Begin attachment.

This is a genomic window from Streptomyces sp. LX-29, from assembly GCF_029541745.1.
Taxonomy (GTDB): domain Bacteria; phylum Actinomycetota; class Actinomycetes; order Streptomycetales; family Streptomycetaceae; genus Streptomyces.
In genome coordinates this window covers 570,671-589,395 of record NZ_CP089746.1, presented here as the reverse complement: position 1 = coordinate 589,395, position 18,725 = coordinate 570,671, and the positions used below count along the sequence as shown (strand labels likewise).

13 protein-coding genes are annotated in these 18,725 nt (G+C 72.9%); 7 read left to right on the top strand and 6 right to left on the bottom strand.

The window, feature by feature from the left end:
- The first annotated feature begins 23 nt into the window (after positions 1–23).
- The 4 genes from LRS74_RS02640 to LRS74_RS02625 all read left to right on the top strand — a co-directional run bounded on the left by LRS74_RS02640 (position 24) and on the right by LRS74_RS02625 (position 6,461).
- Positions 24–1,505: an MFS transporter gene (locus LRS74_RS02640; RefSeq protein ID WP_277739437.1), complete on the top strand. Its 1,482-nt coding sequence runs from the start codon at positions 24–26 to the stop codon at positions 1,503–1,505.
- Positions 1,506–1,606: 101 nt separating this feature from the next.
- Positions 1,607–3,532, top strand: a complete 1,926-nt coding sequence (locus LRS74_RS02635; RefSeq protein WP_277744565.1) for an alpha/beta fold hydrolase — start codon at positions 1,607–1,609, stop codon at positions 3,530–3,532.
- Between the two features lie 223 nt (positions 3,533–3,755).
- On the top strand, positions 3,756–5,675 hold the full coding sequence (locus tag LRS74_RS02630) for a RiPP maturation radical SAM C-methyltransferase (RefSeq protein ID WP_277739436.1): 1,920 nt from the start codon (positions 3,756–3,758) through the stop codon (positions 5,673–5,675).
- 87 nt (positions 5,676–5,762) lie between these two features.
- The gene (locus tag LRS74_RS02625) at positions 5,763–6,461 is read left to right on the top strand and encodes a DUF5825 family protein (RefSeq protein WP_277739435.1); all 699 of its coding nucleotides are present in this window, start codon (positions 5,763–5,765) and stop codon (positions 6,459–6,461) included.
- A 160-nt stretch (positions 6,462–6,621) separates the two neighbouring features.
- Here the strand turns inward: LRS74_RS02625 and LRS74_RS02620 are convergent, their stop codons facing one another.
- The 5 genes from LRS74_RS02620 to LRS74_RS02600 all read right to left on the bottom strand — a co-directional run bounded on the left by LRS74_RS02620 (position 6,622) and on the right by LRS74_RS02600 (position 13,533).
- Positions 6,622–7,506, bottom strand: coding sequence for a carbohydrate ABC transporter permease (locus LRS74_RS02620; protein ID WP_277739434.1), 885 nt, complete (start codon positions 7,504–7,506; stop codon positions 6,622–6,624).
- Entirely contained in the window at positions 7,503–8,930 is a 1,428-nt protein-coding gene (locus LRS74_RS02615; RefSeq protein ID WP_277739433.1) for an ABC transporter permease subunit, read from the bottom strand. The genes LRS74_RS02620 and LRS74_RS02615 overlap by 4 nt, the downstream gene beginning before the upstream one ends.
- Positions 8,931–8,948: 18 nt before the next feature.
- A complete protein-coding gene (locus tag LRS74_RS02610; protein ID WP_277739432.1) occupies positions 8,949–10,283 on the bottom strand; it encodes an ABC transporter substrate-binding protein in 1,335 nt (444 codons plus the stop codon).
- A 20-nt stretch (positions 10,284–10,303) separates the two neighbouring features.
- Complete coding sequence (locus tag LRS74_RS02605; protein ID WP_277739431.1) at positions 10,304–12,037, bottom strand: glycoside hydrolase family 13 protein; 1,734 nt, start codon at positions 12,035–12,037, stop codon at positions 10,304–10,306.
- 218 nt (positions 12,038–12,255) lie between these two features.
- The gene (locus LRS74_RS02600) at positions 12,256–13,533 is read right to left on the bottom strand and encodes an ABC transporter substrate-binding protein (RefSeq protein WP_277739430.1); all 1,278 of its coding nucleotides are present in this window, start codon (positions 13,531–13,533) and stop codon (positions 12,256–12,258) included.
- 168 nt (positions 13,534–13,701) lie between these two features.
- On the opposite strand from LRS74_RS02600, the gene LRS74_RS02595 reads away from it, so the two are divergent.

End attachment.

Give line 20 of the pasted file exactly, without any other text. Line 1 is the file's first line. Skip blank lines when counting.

- Positions 8,931–8,948: 18 nt before the next feature.